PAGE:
Green reading? Yes, the teaching pro replied: think about it - green reading is one of the most important facets of golf, yet it's never really taught. New golfers are just expected to pick it up as they go. Oh, they might hear very broad advice about methods of visualizing break, but nothing really specific, nothing really in-depth.
I did think about it. And I had to admit, that was a good hook.
Unfortunately for my friend, he never got around to writing a book explaining in-depth how to read greens. And somebody else beat him to it - probably, let's be honest, with a much better system anyway. What system? The one that has professional golfers doing this on the pro tours:
That's Lydia Ko and Adam Scott "giving the finger" to the break, using the AimPoint Express green reading system.
Some background on AimPoint: It originated about half a decade ago when a fella named Mark Sweeney invented a software program that read the break on putting greens and then showed you the proper putting path - the path the ball would follow to the hole if the golfer hit it at the proper speed. AimPoint first came to prominence on Golf Channel broadcasts when the network started using it to show viewers the break any given golfer was facing on a putt. It was certainly very whiz-bang in the those early days when AimPoint's projected putting line was shown on screen overlaid on a green, and then a golfer's putt perfectly tracked that line right into the hole.
But Sweeney soon realized something: The insights about putting and break and reading greens that went into AimPoint could also turn the system into a great tool to teach green reading.
The original AimPoint Green Reading system was adopted by some pros, such as Stacy Lewis. But only after AimPoint Express was introduced - a simpler version - did adoption by tour pros really take off. Here's a news report about AimPoint's adoption by the pros that provides some insight into the system, and why golfers are holding up fingers on the green:
How does AimPoint Express work? One thing AimPoint does is to teach a golfer to read greens first and primarily with one's feet rather than one's eyes. That is, stand behind your ball or ballmarker facing the hole and feel the slope of the green. Next, assign a number value to what you feel - 0 for no slope (a flat green) up to 7 for a very sloping putt. The numbers from 0 to 7 represent degrees of the slope of a green, a 1-degree slope, a 5-degree slope, and so on. (According to Sweeney, golfers almost never encounter putts breaking across slopes of more than 7-degrees.)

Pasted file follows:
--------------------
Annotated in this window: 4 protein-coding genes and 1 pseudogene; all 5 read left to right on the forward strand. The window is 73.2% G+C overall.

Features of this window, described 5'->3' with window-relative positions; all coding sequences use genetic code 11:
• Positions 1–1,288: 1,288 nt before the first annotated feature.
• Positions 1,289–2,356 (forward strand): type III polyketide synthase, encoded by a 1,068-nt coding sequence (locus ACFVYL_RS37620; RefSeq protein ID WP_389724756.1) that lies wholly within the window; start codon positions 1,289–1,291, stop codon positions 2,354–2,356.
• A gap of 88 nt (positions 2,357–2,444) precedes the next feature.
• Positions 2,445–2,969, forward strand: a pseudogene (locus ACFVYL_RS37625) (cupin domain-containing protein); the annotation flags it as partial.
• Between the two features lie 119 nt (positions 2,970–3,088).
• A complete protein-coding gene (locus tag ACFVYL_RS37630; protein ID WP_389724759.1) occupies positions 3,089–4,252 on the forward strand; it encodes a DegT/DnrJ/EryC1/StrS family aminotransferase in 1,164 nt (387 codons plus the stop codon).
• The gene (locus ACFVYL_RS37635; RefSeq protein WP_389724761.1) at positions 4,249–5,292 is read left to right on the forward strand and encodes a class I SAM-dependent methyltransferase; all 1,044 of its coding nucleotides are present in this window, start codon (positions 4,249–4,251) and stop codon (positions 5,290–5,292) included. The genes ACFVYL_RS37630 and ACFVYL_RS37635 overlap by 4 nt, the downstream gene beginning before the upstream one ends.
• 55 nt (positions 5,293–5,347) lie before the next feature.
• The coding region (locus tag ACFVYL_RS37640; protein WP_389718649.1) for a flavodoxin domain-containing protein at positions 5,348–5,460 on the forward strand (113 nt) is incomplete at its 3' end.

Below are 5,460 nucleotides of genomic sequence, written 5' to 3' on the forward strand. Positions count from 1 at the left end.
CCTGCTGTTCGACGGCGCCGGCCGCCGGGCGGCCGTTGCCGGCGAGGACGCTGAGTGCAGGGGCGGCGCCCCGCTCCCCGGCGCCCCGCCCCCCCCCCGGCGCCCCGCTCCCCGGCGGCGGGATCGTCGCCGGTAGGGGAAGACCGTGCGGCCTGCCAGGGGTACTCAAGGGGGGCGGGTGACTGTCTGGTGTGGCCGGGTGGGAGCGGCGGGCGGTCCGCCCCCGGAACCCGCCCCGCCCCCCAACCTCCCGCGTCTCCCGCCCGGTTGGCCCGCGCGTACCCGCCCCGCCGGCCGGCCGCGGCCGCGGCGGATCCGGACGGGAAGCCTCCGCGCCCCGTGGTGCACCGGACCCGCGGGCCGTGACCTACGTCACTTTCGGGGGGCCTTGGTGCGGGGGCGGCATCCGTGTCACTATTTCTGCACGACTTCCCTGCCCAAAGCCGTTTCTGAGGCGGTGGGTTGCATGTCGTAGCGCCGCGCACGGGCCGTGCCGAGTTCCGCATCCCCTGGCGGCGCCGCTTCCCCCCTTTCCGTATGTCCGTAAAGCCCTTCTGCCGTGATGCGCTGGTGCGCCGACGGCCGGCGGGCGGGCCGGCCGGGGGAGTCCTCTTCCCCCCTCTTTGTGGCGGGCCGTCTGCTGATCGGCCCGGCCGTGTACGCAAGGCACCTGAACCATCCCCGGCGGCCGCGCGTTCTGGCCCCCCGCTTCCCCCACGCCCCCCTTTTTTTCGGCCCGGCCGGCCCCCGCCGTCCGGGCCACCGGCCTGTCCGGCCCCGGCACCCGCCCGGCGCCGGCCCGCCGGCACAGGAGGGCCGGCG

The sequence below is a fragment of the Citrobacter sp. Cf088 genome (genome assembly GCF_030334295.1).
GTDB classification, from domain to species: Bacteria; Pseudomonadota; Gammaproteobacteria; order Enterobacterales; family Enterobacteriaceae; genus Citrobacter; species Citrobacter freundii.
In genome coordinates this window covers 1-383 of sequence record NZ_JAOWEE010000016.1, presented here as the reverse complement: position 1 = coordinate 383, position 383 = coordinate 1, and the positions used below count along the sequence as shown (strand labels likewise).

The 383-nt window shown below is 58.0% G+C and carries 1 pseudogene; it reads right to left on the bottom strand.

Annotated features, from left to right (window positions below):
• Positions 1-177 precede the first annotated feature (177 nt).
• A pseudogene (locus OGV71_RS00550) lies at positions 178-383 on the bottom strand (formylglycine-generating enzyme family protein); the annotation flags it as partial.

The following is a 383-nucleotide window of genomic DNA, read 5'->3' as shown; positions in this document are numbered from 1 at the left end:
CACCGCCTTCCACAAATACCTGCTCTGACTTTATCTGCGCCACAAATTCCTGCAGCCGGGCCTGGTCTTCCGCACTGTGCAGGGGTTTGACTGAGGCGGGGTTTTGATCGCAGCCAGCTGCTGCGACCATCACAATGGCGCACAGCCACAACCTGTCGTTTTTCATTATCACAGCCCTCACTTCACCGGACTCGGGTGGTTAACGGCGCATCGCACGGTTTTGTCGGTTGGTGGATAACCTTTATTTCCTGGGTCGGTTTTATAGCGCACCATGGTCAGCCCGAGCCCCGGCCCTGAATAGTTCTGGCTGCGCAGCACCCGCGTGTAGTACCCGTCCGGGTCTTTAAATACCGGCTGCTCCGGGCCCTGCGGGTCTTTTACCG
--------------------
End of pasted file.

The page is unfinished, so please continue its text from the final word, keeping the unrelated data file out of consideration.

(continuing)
Once you have a number, pick out the line you want to start your putt on, assuming you'll be able to put the proper pace on the putter (proper speed is the speed that will send your ball 1.5 feet past the cup if you miss). Then hold up a finger or fingers in front of you - the number of fingers corresponding to the number from 0 to 7 that represents the amount of slope. When Adam Scott holds up one finger, it's because he feels a slope of 1 degree; when Lydia Ko holds up three fingers, she has rated the slope of the green a 3.
What Sweeney discovered - happy coincidence - is that the width of our fingers corresponds very closely to the line you'll have to putt to accommodate the break for the slope you've felt. That is, when Scott holds up one finger, he is going to start his putt on a line that appears to him one finger's width off the flagstick.
And that's the basics of AimPoint Express. Obviously that bare bones description isn't enough for you to run out and start making great reads all the time. But that's the gist of the Express version of AimPoint, and that's why you see so many pro golfers now holding up fingers on the green.
Go to YouTube and you'll find many videos about AimPoint Express. But if you want the full package, if you want to learn the full system, its ins and outs, and get the full benefit, you'll want to check out the DVD: